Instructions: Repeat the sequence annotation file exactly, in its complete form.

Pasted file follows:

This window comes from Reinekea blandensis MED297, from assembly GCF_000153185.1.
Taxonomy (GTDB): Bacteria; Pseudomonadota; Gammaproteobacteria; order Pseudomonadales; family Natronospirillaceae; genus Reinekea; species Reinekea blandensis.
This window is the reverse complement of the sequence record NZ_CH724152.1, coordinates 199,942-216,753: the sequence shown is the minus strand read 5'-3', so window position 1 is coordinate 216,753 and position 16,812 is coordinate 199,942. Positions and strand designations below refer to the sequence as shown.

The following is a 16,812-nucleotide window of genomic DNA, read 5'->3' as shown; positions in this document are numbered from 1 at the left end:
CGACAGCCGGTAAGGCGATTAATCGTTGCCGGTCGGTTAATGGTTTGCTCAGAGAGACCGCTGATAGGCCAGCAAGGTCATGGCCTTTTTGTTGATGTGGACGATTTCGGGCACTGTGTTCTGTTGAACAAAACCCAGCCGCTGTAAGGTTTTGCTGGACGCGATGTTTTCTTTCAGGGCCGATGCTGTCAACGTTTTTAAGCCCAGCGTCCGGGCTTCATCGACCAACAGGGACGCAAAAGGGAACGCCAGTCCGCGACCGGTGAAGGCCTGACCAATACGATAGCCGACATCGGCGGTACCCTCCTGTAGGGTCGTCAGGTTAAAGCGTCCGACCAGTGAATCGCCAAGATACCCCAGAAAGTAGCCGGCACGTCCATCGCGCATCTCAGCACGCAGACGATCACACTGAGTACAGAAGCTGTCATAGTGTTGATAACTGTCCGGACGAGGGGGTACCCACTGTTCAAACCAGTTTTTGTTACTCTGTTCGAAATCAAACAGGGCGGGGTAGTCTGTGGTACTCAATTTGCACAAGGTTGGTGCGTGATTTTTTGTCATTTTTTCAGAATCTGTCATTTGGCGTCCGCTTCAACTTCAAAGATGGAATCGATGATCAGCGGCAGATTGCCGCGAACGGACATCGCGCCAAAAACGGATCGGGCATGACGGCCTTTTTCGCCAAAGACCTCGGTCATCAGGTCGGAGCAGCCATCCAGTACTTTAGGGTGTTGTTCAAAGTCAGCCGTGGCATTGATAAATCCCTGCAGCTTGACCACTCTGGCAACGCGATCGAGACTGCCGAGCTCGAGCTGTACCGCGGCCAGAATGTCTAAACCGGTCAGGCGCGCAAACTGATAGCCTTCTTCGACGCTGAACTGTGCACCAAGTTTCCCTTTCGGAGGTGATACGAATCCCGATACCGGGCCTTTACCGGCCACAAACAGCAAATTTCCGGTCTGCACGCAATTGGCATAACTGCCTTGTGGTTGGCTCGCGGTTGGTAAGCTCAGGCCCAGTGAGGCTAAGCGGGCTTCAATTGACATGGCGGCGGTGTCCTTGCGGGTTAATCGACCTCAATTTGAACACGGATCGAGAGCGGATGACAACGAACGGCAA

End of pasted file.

This window comes from Reinekea blandensis MED297, from assembly GCF_000153185.1.
Taxonomy (GTDB): Bacteria; Pseudomonadota; Gammaproteobacteria; order Pseudomonadales; family Natronospirillaceae; genus Reinekea; species Reinekea blandensis.
This window is the reverse complement of the sequence record NZ_CH724152.1, coordinates 199,942-216,753: the sequence shown is the minus strand read 5'-3', so window position 1 is coordinate 216,753 and position 16,812 is coordinate 199,942. Positions and strand designations below refer to the sequence as shown.

The following is a 16,812-nucleotide window of genomic DNA, read 5'->3' as shown; positions in this document are numbered from 1 at the left end:
CGACAGCCGGTAAGGCGATTAATCGTTGCCGGTCGGTTAATGGTTTGCTCAGAGAGACCGCTGATAGGCCAGCAAGGTCATGGCCTTTTTGTTGATGTGGACGATTTCGGGCACTGTGTTCTGTTGAACAAAACCCAGCCGCTGTAAGGTTTTGCTGGACGCGATGTTTTCTTTCAGGGCCGATGCTGTCAACGTTTTTAAGCCCAGCGTCCGGGCTTCATCGACCAACAGGGACGCAAAAGGGAACGCCAGTCCGCGACCGGTGAAGGCCTGACCAATACGATAGCCGACATCGGCGGTACCCTCCTGTAGGGTCGTCAGGTTAAAGCGTCCGACCAGTGAATCGCCAAGATACCCCAGAAAGTAGCCGGCACGTCCATCGCGCATCTCAGCACGCAGACGATCACACTGAGTACAGAAGCTGTCATAGTGTTGATAACTGTCCGGACGAGGGGGTACCCACTGTTCAAACCAGTTTTTGTTACTCTGTTCGAAATCAAACAGGGCGGGGTAGTCTGTGGTACTCAATTTGCACAAGGTTGGTGCGTGATTTTTTGTCATTTTTTCAGAATCTGTCATTTGGCGTCCGCTTCAACTTCAAAGATGGAATCGATGATCAGCGGCAGATTGCCGCGAACGGACATCGCGCCAAAAACGGATCGGGCATGACGGCCTTTTTCGCCAAAGACCTCGGTCATCAGGTCGGAGCAGCCATCCAGTACTTTAGGGTGTTGTTCAAAGTCAGCCGTGGCATTGATAAATCCCTGCAGCTTGACCACTCTGGCAACGCGATCGAGACTGCCGAGCTCGAGCTGTACCGCGGCCAGAATGTCTAAACCGGTCAGGCGCGCAAACTGATAGCCTTCTTCGACGCTGAACTGTGCACCAAGTTTCCCTTTCGGAGGTGATACGAATCCCGATACCGGGCCTTTACCGGCCACAAACAGCAAATTTCCGGTCTGCACGCAATTGGCATAACTGCCTTGTGGTTGGCTCGCGGTTGGTAAGCTCAGGCCCAGTGAGGCTAAGCGGGCTTCAATTGACATGGCGGCGGTGTCCTTGCGGGTTAATCGACCTCAATTTGAACACGGATCGAGAGCGGATGACAACGAACGGCAA